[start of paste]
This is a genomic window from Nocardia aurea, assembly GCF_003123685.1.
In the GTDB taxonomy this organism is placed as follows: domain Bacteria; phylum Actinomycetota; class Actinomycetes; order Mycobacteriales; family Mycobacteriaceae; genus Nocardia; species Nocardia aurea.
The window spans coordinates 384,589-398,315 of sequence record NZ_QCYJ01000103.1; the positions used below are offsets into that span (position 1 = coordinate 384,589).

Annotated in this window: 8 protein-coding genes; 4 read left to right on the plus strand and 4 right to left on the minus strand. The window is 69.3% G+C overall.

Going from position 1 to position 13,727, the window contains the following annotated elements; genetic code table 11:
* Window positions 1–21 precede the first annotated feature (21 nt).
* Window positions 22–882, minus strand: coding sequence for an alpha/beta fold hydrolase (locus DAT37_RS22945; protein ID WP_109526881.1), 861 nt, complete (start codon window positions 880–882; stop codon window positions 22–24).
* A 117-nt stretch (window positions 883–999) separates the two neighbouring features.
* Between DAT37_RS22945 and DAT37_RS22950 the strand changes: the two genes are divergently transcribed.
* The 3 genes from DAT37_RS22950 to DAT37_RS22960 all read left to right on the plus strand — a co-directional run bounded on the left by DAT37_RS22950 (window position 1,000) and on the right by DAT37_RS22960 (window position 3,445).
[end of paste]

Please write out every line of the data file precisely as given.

This is a genomic window from Nocardia aurea, assembly GCF_003123685.1.
In the GTDB taxonomy this organism is placed as follows: domain Bacteria; phylum Actinomycetota; class Actinomycetes; order Mycobacteriales; family Mycobacteriaceae; genus Nocardia; species Nocardia aurea.
The window spans coordinates 384,589-398,315 of sequence record NZ_QCYJ01000103.1; the positions used below are offsets into that span (position 1 = coordinate 384,589).

Annotated in this window: 8 protein-coding genes; 4 read left to right on the plus strand and 4 right to left on the minus strand. The window is 69.3% G+C overall.

Going from position 1 to position 13,727, the window contains the following annotated elements; genetic code table 11:
* Window positions 1–21 precede the first annotated feature (21 nt).
* Window positions 22–882, minus strand: coding sequence for an alpha/beta fold hydrolase (locus DAT37_RS22945; protein ID WP_109526881.1), 861 nt, complete (start codon window positions 880–882; stop codon window positions 22–24).
* A 117-nt stretch (window positions 883–999) separates the two neighbouring features.
* Between DAT37_RS22945 and DAT37_RS22950 the strand changes: the two genes are divergently transcribed.
* The 3 genes from DAT37_RS22950 to DAT37_RS22960 all read left to right on the plus strand — a co-directional run bounded on the left by DAT37_RS22950 (window position 1,000) and on the right by DAT37_RS22960 (window position 3,445).